5. It can't handle broad interests. I'm interested in a lot of things. For some reason, Amazon is better tuned to handle people who like one thing (example: dogs) and barrage them with everything it has related to that thing (example: dog-shaped earmuffs). It grew exasperated with me last Christmas and offered a book on dealing with multiple personalities. I say an impatient salesman is a bad salesman, and one thing machines should be able to do perfectly is avoid getting impatient.
  6. It thinks like a computer. I recently ranked a book by Porter Shreve very highly. It recommended I read a book by Anita Shreve. I know this is going to come as a shock, but somehow, I doubt that everybody with the same last name writes in the same style.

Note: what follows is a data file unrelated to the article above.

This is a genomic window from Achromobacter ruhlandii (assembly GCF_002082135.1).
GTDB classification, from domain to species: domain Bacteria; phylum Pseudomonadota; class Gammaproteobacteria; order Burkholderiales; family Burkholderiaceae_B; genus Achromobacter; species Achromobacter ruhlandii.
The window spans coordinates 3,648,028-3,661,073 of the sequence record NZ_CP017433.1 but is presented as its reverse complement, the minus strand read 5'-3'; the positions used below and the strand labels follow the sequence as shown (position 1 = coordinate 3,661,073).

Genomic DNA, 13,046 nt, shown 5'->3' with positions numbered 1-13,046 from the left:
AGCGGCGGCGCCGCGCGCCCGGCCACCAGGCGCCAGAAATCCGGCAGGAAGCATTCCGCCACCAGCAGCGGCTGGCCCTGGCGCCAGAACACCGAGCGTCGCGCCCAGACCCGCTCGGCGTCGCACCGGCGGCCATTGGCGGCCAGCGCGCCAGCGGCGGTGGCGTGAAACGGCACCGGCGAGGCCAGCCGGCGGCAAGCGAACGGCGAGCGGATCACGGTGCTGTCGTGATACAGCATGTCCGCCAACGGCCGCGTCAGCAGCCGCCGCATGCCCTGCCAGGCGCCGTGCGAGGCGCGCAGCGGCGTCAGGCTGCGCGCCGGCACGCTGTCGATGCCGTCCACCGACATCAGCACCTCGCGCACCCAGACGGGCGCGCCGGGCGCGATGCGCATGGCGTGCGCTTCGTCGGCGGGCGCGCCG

7. It shows me stuff it should know better than to show me. Every now and then the recommendations engine seems to lose its brain and offer up a selection of boring mass-market movies and music that could not possibly be of interest to me. Given that I've been buying from them since sometime in 1998, and I rank books I've read but not bought through them just to improve the recommendations, you'd think they could do better than falling back on the best-sellers list. If I want that, I'll be somewhere that is explicitly that.